If there were 25 voters in that election, then "Candidate A" would have an outright majority (15 of 25 or 60%). That's great! "Candidate A" clearly has the strongest support across all voters and is the election winner. The ranked-choice result is the same as that of a "most votes wins" election.

But what about when it's not so clear? Any time there are more than two candidates, it's highly likely that no candidate gets an outright majority.

This is where ranked-choice voting shines.

The purpose of ranked-choice voting is to determine who has the strongest support amongst all voters — ideally a majority. When no candidate has a clear majority after counting the votes, the least viable candidate is eliminated from the running.

Lowest vote getters are eliminated (if no winner is found)

The candidate with the least first ranked votes is eliminated. Any voter whose first choice was eliminated now has their vote count for their second choice.

Lowest vote getter (Jodi Massey) eliminated after Round 1.
Lowest vote getter (Jodi Massey) eliminated after Round 1.

Note: If multiple candidates have the same "lowest vote count" or are below a certain viability threshold, they may all be eliminated simultaneously.

Votes are redistributed to next ranked-choices

Now that the lowest vote getters have been eliminated, the votes count towards second-ranked choices (or third if the second-ranked choice has also been eliminated).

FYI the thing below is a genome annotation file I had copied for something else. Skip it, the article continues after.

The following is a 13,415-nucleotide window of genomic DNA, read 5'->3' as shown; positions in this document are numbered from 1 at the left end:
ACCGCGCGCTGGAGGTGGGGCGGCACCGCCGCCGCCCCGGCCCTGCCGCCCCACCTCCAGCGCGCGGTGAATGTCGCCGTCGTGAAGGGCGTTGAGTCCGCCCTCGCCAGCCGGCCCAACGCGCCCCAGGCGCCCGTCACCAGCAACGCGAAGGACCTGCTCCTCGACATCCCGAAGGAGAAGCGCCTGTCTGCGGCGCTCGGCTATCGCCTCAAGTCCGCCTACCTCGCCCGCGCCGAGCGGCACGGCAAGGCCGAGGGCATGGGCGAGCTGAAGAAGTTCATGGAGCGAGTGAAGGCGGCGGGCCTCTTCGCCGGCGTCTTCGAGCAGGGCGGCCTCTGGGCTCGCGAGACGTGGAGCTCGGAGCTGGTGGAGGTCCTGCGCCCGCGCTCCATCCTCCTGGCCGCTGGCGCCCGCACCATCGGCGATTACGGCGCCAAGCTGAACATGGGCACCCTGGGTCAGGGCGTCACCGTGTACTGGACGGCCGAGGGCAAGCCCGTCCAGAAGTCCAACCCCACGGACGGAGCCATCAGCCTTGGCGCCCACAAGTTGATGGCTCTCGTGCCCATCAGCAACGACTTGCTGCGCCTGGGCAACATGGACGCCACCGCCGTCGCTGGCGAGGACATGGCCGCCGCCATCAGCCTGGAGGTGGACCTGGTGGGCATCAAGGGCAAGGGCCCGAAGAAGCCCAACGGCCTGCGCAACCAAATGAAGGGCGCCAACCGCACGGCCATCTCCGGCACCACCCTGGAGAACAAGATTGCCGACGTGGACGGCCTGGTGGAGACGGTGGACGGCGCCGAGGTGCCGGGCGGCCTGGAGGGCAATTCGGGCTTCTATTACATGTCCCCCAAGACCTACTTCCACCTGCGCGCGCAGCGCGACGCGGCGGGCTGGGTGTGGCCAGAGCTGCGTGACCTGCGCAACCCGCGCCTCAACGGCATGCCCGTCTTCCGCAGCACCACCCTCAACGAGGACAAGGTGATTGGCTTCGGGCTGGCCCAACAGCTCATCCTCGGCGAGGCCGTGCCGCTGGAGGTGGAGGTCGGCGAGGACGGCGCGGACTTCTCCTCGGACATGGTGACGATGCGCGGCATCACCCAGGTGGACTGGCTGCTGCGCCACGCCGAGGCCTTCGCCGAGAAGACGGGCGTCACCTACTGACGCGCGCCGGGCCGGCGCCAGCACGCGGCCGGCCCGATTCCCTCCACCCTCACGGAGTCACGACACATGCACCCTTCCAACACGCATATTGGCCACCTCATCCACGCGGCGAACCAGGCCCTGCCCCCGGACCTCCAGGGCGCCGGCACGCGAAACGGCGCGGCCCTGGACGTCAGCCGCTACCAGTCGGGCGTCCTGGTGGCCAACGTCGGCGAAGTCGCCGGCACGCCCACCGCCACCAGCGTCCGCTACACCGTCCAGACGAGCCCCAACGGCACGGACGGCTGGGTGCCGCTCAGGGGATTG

Vote redistributions in RankedVote.
Vote redistributions in RankedVote.

Votes are counted again

The total votes are now counted for each candidate. If still no candidate gets to a majority, the new lowest vote getters are eliminated and have any votes cast for them redistributed. This process continues until a winner is found.

A winner is found

We now have a candidate that has received the most support from all voters! The ranked-choice elimination and redistribution process revealed who had the broadest support when it wasn't initially clear.

A winner gets a majority (highlighted in green).
A winner gets a majority (highlighted in green).

Why Ranked-Choice Matters

The ranked-choice ballot itself is a fuller representation of voter preferences. But, what's particularly impactful are the behavioral changes ranked-choice causes in voters and candidates.

Voters are free to vote for their most preferred candidates without fear of wasting votes. They stop playing pundit ("Should I vote for who's most electable?") and reveal who they think would be best.

Candidates have less incentive to "go negative" or "scorched earth" on their opponents as they might lose much needed second-rank votes.

And more candidates have an incentive to run in the first place as they no longer act as "spoilers" in the race by drawing votes away from a similar, but more popular, candidate.

All together, it means more choice, better representation, and more civil campaigns.